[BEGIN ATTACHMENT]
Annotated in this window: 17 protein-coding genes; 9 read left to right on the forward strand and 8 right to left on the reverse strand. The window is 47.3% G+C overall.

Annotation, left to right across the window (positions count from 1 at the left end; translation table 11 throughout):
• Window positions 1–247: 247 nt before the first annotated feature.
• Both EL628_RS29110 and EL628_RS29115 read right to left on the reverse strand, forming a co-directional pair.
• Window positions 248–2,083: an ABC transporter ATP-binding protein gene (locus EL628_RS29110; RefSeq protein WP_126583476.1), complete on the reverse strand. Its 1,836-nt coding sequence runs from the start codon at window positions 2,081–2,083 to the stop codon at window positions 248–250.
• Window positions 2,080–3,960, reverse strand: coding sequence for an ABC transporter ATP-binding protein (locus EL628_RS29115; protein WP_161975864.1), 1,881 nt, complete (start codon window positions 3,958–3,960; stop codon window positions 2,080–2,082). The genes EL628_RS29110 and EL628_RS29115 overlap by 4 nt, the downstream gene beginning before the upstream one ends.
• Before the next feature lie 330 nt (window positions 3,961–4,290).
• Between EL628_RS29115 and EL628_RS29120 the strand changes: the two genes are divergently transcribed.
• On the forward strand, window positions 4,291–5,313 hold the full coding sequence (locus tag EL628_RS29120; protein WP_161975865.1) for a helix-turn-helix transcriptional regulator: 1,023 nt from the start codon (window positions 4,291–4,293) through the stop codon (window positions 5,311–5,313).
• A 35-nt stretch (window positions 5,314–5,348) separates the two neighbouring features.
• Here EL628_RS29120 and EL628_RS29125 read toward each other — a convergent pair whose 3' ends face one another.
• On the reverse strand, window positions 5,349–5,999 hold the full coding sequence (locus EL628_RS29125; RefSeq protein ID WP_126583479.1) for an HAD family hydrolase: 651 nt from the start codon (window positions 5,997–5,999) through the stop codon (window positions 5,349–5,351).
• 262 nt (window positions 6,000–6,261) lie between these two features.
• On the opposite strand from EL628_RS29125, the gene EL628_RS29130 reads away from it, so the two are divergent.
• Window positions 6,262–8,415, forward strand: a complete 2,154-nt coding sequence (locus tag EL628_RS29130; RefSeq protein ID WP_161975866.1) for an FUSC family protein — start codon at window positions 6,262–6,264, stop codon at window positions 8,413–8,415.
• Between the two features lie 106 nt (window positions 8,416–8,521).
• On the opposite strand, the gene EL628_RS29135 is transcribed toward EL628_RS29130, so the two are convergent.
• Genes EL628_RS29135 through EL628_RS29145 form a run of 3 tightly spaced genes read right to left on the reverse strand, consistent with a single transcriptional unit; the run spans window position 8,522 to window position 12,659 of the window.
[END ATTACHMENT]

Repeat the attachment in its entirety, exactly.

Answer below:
Annotated in this window: 17 protein-coding genes; 9 read left to right on the forward strand and 8 right to left on the reverse strand. The window is 47.3% G+C overall.

Annotation, left to right across the window (positions count from 1 at the left end; translation table 11 throughout):
• Window positions 1–247: 247 nt before the first annotated feature.
• Both EL628_RS29110 and EL628_RS29115 read right to left on the reverse strand, forming a co-directional pair.
• Window positions 248–2,083: an ABC transporter ATP-binding protein gene (locus EL628_RS29110; RefSeq protein WP_126583476.1), complete on the reverse strand. Its 1,836-nt coding sequence runs from the start codon at window positions 2,081–2,083 to the stop codon at window positions 248–250.
• Window positions 2,080–3,960, reverse strand: coding sequence for an ABC transporter ATP-binding protein (locus EL628_RS29115; protein WP_161975864.1), 1,881 nt, complete (start codon window positions 3,958–3,960; stop codon window positions 2,080–2,082). The genes EL628_RS29110 and EL628_RS29115 overlap by 4 nt, the downstream gene beginning before the upstream one ends.
• Before the next feature lie 330 nt (window positions 3,961–4,290).
• Between EL628_RS29115 and EL628_RS29120 the strand changes: the two genes are divergently transcribed.
• On the forward strand, window positions 4,291–5,313 hold the full coding sequence (locus tag EL628_RS29120; protein WP_161975865.1) for a helix-turn-helix transcriptional regulator: 1,023 nt from the start codon (window positions 4,291–4,293) through the stop codon (window positions 5,311–5,313).
• A 35-nt stretch (window positions 5,314–5,348) separates the two neighbouring features.
• Here EL628_RS29120 and EL628_RS29125 read toward each other — a convergent pair whose 3' ends face one another.
• On the reverse strand, window positions 5,349–5,999 hold the full coding sequence (locus EL628_RS29125; RefSeq protein ID WP_126583479.1) for an HAD family hydrolase: 651 nt from the start codon (window positions 5,997–5,999) through the stop codon (window positions 5,349–5,351).
• 262 nt (window positions 6,000–6,261) lie between these two features.
• On the opposite strand from EL628_RS29125, the gene EL628_RS29130 reads away from it, so the two are divergent.
• Window positions 6,262–8,415, forward strand: a complete 2,154-nt coding sequence (locus tag EL628_RS29130; RefSeq protein ID WP_161975866.1) for an FUSC family protein — start codon at window positions 6,262–6,264, stop codon at window positions 8,413–8,415.
• Between the two features lie 106 nt (window positions 8,416–8,521).
• On the opposite strand, the gene EL628_RS29135 is transcribed toward EL628_RS29130, so the two are convergent.
• Genes EL628_RS29135 through EL628_RS29145 form a run of 3 tightly spaced genes read right to left on the reverse strand, consistent with a single transcriptional unit; the run spans window position 8,522 to window position 12,659 of the window.